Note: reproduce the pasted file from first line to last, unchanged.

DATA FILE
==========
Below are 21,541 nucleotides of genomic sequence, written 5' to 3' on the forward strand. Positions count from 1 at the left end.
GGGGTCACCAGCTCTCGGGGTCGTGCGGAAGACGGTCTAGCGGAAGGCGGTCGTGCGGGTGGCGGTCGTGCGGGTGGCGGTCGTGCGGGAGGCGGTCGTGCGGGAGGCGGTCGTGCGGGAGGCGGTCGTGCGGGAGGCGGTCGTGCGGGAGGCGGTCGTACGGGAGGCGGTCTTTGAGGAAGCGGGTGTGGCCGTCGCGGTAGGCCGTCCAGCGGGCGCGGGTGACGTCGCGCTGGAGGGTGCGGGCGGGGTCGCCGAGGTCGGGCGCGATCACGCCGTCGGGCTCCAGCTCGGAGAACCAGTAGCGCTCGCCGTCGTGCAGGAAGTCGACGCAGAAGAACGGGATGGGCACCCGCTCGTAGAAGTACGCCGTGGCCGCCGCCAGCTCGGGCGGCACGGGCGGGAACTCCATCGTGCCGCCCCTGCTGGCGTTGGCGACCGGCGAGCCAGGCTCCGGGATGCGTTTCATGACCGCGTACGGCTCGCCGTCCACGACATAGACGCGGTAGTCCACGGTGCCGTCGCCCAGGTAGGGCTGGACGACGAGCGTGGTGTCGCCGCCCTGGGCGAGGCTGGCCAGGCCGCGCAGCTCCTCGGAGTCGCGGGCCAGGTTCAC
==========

Below are 21,541 nucleotides of genomic sequence, written 5' to 3' on the forward strand. Positions count from 1 at the left end.
GGGGTCACCAGCTCTCGGGGTCGTGCGGAAGACGGTCTAGCGGAAGGCGGTCGTGCGGGTGGCGGTCGTGCGGGTGGCGGTCGTGCGGGAGGCGGTCGTGCGGGAGGCGGTCGTGCGGGAGGCGGTCGTGCGGGAGGCGGTCGTGCGGGAGGCGGTCGTACGGGAGGCGGTCTTTGAGGAAGCGGGTGTGGCCGTCGCGGTAGGCCGTCCAGCGGGCGCGGGTGACGTCGCGCTGGAGGGTGCGGGCGGGGTCGCCGAGGTCGGGCGCGATCACGCCGTCGGGCTCCAGCTCGGAGAACCAGTAGCGCTCGCCGTCGTGCAGGAAGTCGACGCAGAAGAACGGGATGGGCACCCGCTCGTAGAAGTACGCCGTGGCCGCCGCCAGCTCGGGCGGCACGGGCGGGAACTCCATCGTGCCGCCCCTGCTGGCGTTGGCGACCGGCGAGCCAGGCTCCGGGATGCGTTTCATGACCGCGTACGGCTCGCCGTCCACGACATAGACGCGGTAGTCCACGGTGCCGTCGCCCAGGTAGGGCTGGACGACGAGCGTGGTGTCGCCGCCCTGGGCGAGGCTGGCCAGGCCGCGCAGCTCCTCGGAGTCGCGGGCCAGGTTCAC